Orthos help blind septuagenarian | india | Hindustan Times
  • Friday, Jun 22, 2018
  •   °C  
Today in New Delhi, India
Jun 22, 2018-Friday
New Delhi
  • Humidity
  • Wind

Orthos help blind septuagenarian

Ram Lakhan was abandoned by his family and had no money to treat his hip fracture. But thanks to a bunch of surgeons at PMCH, he is now hoping to start walking soon.

india Updated: Aug 05, 2006 21:48 IST

Barely a few days ago, life was gloomy for Ram Lakhan Prasad. This blind septuagenarian—abandoned by his family — was left with no money to treat his hip fracture. But thanks to a bunch of orthopaedic surgeons at the Patna Medical College and Hospital (PMCH), he is now hoping to start walking soon.

These doctors—(Capt) Dilip Kumar Sinha, Bharat Singh, Krishna Kumar and some PG students, including Ravi Khandelwal, Sanjeev and Amit—pooled in money to treat his fractured hip. They also paid for the implant and arranged several necessary medicines, as they were not available at PMCH, through representatives of medical firms.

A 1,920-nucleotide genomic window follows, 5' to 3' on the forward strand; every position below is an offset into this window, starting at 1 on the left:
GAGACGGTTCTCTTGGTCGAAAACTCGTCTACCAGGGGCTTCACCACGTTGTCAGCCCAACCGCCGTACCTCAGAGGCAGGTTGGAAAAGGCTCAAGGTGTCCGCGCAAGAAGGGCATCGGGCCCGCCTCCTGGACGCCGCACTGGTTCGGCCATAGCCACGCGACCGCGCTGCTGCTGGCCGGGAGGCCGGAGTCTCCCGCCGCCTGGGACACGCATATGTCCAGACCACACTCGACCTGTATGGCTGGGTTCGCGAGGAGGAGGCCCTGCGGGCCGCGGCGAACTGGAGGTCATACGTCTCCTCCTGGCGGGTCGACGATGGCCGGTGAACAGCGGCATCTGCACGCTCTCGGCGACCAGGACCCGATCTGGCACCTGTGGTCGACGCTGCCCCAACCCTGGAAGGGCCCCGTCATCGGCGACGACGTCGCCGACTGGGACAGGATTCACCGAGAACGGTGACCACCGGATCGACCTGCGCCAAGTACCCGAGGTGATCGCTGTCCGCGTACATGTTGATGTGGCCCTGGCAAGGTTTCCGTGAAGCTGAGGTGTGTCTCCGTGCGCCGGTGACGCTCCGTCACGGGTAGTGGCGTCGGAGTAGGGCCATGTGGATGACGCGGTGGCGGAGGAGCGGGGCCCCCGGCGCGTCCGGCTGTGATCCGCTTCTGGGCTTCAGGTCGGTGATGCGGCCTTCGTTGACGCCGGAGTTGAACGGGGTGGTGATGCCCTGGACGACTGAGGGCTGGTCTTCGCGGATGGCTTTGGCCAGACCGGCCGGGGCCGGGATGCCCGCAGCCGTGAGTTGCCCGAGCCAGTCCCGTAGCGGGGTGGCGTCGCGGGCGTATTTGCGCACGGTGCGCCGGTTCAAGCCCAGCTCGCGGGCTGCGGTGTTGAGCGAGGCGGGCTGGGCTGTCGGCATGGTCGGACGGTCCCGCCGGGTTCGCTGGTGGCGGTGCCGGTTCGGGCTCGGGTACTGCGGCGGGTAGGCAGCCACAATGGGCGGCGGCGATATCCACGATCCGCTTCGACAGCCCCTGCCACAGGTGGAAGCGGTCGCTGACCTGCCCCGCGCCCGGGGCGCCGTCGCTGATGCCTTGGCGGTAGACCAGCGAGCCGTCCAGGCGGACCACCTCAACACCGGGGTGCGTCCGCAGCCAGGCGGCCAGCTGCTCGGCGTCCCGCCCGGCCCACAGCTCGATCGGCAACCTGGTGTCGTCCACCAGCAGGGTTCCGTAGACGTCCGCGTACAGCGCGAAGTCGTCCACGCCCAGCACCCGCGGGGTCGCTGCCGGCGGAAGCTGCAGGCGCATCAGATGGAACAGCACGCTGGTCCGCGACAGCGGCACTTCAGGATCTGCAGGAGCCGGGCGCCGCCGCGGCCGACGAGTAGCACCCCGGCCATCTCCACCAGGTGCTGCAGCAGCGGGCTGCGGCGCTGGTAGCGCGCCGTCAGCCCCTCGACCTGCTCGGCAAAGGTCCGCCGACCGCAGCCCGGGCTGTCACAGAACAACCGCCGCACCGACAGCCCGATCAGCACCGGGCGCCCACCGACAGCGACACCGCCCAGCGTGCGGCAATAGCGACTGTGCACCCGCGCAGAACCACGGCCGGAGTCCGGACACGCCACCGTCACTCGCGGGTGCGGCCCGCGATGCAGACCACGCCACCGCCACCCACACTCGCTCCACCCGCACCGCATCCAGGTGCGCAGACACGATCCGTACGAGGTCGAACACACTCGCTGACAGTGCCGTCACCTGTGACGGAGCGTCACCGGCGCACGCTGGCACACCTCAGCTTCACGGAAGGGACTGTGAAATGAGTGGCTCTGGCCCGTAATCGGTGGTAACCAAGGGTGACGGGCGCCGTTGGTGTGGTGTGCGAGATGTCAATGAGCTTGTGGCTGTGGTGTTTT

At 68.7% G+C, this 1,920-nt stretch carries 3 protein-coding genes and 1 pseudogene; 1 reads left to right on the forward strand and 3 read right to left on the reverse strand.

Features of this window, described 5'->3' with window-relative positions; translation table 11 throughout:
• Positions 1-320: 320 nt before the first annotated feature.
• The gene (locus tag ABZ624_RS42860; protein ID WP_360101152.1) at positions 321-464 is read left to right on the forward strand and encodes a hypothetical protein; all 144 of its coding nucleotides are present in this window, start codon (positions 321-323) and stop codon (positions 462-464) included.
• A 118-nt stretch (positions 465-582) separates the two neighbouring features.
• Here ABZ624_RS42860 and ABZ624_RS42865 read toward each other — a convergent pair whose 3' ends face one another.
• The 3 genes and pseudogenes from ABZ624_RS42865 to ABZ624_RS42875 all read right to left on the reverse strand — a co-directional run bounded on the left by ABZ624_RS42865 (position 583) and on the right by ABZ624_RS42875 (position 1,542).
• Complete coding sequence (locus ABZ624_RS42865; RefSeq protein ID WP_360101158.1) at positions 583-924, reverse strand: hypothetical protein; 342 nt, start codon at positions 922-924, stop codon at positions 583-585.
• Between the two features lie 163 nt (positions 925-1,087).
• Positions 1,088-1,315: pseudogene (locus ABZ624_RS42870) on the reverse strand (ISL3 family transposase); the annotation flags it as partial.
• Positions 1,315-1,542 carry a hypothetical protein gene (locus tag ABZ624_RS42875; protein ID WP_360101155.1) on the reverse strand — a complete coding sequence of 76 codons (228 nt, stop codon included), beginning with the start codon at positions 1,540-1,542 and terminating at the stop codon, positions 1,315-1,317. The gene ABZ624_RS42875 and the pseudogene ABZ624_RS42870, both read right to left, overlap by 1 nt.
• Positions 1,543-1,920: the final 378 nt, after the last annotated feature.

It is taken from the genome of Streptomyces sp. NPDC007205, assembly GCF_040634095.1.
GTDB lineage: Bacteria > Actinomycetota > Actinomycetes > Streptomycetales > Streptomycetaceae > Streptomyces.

Prasad—who was carried to the hospital on July 26 on a stretcher, writhing in pain—can now sit straight. He often sports a smile too. “With my children oblivious to my medical needs, I was totally at the mercy of PMCH doctors, who played the good Samaritans,” says Prasad, who had lost his eyesight some three decades ago.

His sons—one of them is in the police while the youngest one is aspiring to join the force—had virtually dumped the old man at the PMCH after he fractured his hipbone in a fall at his village Madanpur of Nalanda district. Prasad’s case, however, is not an isolated one.

Doctors here had also contributed money for the Ilizarov surgery of a poor youth, Ramashankar Rai, of Motihari. His left leg was crushed in a road accident some months back. The cost of the surgery coupled with connector ring for the Ilizarov apparatus, wire and telescopic rod had added up to Rs 11,000. But the patient could manage to arrange only around Rs 3,000. This is when these doctors had stepped in to his help.

The doctors at the hospital have time and again shown their heart. These actions, apart from being spurred by philanthropic motives and bleeding hearts, also give young doctors chances to deal with critical cases and surgeries.